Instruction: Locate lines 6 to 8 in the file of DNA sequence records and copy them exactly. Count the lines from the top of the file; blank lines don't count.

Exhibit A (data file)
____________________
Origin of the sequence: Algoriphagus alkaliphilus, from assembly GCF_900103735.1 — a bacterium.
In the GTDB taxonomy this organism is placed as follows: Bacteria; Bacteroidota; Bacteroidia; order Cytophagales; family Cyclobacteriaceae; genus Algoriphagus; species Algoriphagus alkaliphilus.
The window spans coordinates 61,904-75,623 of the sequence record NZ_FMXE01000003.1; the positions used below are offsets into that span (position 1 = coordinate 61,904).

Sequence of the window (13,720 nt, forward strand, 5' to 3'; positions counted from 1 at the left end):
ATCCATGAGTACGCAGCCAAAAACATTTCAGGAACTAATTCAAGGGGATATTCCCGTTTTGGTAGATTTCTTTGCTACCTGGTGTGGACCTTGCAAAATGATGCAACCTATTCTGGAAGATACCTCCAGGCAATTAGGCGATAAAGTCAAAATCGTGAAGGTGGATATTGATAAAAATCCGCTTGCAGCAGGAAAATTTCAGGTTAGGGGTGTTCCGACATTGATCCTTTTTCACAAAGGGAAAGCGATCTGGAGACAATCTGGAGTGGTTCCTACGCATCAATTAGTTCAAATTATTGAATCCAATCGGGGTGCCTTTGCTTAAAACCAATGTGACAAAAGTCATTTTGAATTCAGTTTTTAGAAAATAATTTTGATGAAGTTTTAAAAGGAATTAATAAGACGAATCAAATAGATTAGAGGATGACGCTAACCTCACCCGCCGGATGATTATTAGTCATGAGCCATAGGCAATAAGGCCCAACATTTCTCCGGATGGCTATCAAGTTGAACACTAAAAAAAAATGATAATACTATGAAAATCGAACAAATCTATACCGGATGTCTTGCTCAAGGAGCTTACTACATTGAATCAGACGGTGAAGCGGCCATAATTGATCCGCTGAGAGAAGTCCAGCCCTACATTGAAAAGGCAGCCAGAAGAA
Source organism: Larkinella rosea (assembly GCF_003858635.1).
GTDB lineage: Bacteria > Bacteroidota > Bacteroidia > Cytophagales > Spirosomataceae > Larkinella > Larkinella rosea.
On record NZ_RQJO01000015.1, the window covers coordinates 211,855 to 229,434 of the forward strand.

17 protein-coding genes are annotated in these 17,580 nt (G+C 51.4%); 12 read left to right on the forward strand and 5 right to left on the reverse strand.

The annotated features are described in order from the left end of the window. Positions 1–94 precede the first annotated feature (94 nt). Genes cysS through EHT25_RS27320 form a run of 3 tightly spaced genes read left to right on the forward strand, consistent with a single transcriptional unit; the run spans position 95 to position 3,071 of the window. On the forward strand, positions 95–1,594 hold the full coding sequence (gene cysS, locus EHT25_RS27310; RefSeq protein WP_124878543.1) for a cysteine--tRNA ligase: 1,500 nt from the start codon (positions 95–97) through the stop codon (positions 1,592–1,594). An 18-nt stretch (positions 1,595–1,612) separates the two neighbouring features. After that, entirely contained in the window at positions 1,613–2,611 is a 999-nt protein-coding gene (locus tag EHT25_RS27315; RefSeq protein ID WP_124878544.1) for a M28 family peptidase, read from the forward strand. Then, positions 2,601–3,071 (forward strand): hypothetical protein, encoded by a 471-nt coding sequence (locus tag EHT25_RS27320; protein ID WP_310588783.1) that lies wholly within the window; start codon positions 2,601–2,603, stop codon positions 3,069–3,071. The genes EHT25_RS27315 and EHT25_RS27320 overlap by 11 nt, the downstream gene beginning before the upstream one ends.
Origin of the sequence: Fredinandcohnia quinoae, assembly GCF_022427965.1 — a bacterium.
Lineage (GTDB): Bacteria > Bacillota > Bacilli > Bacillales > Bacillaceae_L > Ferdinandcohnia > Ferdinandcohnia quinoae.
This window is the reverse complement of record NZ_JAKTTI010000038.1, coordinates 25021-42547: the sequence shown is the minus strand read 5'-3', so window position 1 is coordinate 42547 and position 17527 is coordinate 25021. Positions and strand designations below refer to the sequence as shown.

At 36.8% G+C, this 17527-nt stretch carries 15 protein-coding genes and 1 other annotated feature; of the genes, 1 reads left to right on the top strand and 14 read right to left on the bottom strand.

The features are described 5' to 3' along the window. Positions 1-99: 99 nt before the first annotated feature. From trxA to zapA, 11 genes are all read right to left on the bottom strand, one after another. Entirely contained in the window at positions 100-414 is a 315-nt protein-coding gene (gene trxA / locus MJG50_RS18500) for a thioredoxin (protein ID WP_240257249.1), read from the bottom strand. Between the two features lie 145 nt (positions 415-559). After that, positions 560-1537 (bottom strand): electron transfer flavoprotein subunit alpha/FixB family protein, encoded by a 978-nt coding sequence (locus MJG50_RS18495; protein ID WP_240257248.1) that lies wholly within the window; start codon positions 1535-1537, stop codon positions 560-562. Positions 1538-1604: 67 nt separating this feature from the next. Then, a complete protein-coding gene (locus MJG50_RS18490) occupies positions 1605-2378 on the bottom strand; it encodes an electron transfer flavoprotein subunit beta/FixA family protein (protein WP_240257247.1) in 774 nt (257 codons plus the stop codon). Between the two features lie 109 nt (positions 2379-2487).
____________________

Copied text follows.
Source organism: Larkinella rosea (assembly GCF_003858635.1).
GTDB lineage: Bacteria > Bacteroidota > Bacteroidia > Cytophagales > Spirosomataceae > Larkinella > Larkinella rosea.
On record NZ_RQJO01000015.1, the window covers coordinates 211,855 to 229,434 of the forward strand.